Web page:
Designers too often sacrifice wearability in favor of making a piece beautiful. This is not the case with ADEAM, the two-year-old label from Hanako Maeda, which expertly does both. Maeda’s clothes possess precise tailoring superimposed with artistic details for an easy transition from daily life to fantasy fashion spread. It’s an aesthetic envisioned for the New York working woman–someone whose lifestyle demands that her attire be practical, but who is never inclined to settle for the ordinary.
Born in Tokyo, where her parents run ready-to-wear line Foxey, Maeda moved to New York to attend high school and went on to major in art history at Columbia University. She eventually landed a fashion internship at Vogue, where she was able to observe firsthand the thought process behind fashion editorials—a facet of the industry that’s always ignited her imagination. A later internship at Phillip Lim 3.1 helped solidify her aspiration to design. “Looking at all these people believing in one person’s vision really inspired me,” she reflects. “It felt special to be in that kind of atmosphere.”
Mingling nature imagery and fine arts references, Maeda–which is ADEAM backwards–infuses the clothes with New York functionality and Japanese culture. In the 2013 resort collection, a painterly cherry-blossom print recalling Japan in springtime is set on a wispy, sweeping maxi-dress, while structured jackets are in sensible monochromes. The debut collection, which showed in Tokyo during the Spring/Summer 2013 season, appropriated the wave motif from the Japanese woodblock print “The Great Wave of Kanagawa” by Katsushika Hokusai. Her next Spring/Summer collection, showing tomorrow at New York Fashion Week, is about embracing dualities. With a nod to the soft colors of abstract artist Agnes Martin, Maeda’s inspiration is pastel-colored summer hydrangeas under a gloomy Tokyo sky.
We sat down with Maeda at her favorite tea spot in the West Village to talk about her passions, problems with perfection, and the exquisite female form.
RACHEL SMALL: What first piqued your interest in visual art and fashion?
HANAKO MAEDA: I took art history in in high school, which was great because we were right across from the Metropolitan Museum of Art. My high school had this program where you could intern the last month of your senior year, and I interned at Allure. Even though Allure is a beauty magazine, they have a great fashion department. Working in the closet was my first exposure to the fashion industry. I also went to a program at Columbia Journalism School, where I learned how to design layouts, and things like that. I got the best layout award. Small things like that, as like a 17, 18-year old, mean a lot. I was like, “Oh, my God, I really want to go into fashion editorial.” So when I went to college, I majored in art history at Columbia, and I interned at Vogue.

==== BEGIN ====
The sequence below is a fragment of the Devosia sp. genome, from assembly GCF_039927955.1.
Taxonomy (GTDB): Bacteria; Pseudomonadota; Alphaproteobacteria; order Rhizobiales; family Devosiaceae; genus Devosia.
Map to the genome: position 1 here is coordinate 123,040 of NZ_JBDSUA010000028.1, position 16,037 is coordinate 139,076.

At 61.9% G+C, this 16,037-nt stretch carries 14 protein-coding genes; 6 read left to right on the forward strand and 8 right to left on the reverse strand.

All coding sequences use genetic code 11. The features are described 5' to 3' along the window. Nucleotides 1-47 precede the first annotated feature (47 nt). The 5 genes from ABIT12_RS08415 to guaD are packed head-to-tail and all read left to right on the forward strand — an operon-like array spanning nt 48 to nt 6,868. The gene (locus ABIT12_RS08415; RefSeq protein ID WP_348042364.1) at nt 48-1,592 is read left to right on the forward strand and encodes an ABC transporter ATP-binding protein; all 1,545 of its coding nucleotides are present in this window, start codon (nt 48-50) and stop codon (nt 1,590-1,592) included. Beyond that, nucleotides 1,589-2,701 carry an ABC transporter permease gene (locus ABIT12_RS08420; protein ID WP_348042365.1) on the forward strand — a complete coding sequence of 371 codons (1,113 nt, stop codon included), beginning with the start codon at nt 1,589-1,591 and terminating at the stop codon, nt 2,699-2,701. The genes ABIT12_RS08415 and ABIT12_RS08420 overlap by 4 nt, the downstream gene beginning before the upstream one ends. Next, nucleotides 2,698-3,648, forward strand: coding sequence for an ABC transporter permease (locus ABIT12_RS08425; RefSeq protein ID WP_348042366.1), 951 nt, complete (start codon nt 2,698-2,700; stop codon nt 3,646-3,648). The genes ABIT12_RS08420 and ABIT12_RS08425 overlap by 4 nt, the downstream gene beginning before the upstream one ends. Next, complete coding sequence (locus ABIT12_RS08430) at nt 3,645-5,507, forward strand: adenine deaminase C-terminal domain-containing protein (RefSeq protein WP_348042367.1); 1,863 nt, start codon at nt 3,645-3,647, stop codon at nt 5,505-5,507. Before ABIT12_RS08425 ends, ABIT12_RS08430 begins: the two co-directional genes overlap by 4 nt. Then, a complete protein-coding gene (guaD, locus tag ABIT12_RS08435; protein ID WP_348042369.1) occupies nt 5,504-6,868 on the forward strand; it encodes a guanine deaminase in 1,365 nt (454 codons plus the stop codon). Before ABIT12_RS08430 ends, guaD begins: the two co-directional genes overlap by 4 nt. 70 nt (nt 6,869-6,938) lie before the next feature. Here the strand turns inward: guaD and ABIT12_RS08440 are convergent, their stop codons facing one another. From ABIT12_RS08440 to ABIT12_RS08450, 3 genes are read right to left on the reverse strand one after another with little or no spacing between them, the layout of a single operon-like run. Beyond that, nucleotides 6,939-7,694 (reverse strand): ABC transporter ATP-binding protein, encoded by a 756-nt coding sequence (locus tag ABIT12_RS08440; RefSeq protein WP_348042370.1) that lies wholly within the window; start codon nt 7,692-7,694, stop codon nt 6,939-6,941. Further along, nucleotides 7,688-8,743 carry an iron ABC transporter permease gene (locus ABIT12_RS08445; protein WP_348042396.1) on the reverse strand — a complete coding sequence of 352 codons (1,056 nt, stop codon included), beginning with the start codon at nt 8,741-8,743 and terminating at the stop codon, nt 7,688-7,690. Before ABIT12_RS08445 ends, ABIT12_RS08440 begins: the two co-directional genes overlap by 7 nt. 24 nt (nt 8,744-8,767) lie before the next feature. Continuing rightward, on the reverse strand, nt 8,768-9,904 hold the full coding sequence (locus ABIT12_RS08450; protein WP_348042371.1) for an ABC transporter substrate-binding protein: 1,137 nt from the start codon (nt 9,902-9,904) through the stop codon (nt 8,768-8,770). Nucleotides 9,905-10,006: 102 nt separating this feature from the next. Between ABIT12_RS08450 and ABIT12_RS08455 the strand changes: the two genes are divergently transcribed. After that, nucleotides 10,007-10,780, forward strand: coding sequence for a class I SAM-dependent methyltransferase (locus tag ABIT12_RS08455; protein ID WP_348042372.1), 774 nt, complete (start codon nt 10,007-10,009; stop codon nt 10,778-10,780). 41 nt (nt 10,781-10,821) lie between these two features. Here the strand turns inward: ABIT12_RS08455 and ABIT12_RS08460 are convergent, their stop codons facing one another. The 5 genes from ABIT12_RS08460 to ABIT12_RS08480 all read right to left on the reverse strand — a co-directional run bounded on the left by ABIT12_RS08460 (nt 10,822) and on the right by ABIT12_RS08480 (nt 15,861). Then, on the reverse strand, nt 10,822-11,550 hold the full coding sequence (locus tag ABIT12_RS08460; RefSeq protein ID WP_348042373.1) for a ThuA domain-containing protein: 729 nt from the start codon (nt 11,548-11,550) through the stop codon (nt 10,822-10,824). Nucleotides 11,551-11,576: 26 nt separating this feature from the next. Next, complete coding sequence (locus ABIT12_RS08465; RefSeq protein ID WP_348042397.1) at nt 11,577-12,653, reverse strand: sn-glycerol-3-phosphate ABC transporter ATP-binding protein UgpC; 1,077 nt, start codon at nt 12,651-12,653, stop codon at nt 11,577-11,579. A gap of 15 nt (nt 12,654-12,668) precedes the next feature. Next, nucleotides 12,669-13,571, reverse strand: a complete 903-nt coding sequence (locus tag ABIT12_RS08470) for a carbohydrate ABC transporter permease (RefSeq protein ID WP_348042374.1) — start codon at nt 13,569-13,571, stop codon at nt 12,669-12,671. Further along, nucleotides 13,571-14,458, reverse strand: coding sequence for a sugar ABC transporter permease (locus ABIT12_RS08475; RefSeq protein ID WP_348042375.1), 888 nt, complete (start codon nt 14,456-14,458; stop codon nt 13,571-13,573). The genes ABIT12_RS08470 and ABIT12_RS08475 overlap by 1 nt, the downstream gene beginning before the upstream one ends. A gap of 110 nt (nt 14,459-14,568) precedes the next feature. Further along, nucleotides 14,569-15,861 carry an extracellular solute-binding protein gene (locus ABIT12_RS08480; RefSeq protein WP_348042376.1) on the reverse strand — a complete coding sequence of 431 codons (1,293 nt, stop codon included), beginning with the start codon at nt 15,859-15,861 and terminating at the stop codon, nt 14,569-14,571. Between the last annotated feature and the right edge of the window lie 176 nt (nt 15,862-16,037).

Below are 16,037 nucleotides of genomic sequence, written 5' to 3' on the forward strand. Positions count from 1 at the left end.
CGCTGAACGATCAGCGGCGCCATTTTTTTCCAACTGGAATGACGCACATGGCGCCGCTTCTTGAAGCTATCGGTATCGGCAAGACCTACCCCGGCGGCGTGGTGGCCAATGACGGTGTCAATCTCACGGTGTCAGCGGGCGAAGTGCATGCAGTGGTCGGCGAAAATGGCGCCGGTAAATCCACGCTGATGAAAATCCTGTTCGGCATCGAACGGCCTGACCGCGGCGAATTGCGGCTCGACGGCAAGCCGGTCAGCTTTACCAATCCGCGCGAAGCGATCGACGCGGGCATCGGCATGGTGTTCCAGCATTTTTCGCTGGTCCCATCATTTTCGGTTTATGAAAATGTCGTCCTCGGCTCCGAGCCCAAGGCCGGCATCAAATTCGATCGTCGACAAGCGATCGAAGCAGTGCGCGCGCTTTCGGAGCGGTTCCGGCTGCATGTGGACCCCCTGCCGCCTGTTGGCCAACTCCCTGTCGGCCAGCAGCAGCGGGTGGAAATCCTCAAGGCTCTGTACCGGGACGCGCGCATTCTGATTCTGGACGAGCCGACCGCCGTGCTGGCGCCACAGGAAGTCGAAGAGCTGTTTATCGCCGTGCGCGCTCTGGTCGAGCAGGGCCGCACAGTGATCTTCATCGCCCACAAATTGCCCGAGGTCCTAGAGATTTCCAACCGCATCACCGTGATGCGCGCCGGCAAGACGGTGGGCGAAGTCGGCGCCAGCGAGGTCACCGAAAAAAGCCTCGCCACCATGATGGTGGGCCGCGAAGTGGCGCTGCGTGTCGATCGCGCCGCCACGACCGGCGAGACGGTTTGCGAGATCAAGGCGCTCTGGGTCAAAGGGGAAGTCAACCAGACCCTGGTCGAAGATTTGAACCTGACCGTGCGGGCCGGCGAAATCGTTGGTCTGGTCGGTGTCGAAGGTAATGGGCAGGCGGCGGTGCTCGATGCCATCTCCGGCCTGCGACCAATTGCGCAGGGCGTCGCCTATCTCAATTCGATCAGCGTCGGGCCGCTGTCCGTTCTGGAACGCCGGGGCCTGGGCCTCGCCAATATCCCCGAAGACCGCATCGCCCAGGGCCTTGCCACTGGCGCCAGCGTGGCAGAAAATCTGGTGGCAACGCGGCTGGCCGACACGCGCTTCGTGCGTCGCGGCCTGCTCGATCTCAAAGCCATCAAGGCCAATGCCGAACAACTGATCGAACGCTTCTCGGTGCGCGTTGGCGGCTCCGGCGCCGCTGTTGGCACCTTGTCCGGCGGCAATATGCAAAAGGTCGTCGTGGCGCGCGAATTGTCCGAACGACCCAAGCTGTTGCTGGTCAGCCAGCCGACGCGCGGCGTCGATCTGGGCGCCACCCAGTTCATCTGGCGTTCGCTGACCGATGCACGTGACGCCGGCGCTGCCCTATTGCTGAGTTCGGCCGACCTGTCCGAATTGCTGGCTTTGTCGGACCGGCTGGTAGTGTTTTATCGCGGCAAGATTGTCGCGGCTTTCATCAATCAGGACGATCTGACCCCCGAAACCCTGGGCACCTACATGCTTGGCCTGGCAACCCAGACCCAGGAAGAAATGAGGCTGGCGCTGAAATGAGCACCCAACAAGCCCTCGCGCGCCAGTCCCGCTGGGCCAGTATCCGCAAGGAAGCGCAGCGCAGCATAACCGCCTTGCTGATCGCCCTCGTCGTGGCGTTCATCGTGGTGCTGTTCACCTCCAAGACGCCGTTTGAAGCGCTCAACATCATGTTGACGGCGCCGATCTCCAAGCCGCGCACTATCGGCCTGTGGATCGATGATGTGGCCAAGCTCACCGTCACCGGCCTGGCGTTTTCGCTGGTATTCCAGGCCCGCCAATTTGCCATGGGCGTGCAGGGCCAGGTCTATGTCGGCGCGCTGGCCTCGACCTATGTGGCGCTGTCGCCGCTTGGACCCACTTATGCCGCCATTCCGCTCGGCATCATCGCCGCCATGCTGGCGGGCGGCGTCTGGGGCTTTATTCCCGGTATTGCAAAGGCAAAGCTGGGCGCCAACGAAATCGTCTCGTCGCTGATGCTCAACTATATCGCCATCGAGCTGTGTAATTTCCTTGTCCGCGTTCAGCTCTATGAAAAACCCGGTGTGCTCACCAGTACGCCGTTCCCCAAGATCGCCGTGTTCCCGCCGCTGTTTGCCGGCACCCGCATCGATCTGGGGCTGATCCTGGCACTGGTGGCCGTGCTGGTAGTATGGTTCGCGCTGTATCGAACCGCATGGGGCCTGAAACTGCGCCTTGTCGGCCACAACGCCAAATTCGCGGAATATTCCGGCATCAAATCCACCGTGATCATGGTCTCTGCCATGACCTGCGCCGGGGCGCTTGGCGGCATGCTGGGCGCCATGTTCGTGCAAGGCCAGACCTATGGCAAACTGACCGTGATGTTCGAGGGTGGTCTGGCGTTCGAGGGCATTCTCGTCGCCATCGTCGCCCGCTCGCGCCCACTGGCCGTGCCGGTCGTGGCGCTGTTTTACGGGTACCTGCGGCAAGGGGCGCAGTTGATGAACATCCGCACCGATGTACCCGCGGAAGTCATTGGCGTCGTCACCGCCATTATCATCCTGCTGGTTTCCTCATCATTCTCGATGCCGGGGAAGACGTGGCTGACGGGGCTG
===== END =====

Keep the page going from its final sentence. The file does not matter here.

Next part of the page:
SMALL: What did you learn there?
MAEDA: There’s actually an intellectual process behind fashion editorial, and how the editors style. There’s lot of background research on the history behind the era that they’re covering. I think fashion, to a lot of people, seems really superficial and not very intellectual, but when you look at all these people that work in the industry, they have a really philosophical thought process behind what they put out.
SMALL: Then you interned in PR at Phillip Lim 3.1. What was that like?
MAEDA: Every single department, whether it’s design or PR or marketing, all work together. I felt it was special and precious to have a really strong team that works towards one goal. I guess that’s how I got into fashion design. I’ve always loved sketching, so it was more of a natural, organic profession for me.
SMALL: You’ve obviously had many different visual interests over the years. How have those gone into your initially conceiving ADEAM?
MAEDA: I think about a few things when I’m designing my collection: one is balancing creativity, functionality, and wearability. There is an artistic component to fashion, but at the end of the day, it has to feel good and look good on a woman’s body. Also, coming from a fine-arts background, I want to incorporate something external to fashion in my designs. I draw on inspiration from art, literature, or music. I feel like that makes it more interesting. I’m also a huge feminist, and as a female designer I feel like it’s important to empower women through my designs. I think it’s important for clothing to be flattering and make women feel beautiful, but I don’t think that means you have to feel uncomfortable in what you’re wearing.
SMALL: I liked the Japanese cherry-blossom inspired prints in your resort collection–and I liked that they were printed on clothes that could work for a New York career woman. You’ve also split a lot of your life between Japan and Tokyo. Would you say these dual Japanese and New York influences play out often in your collections?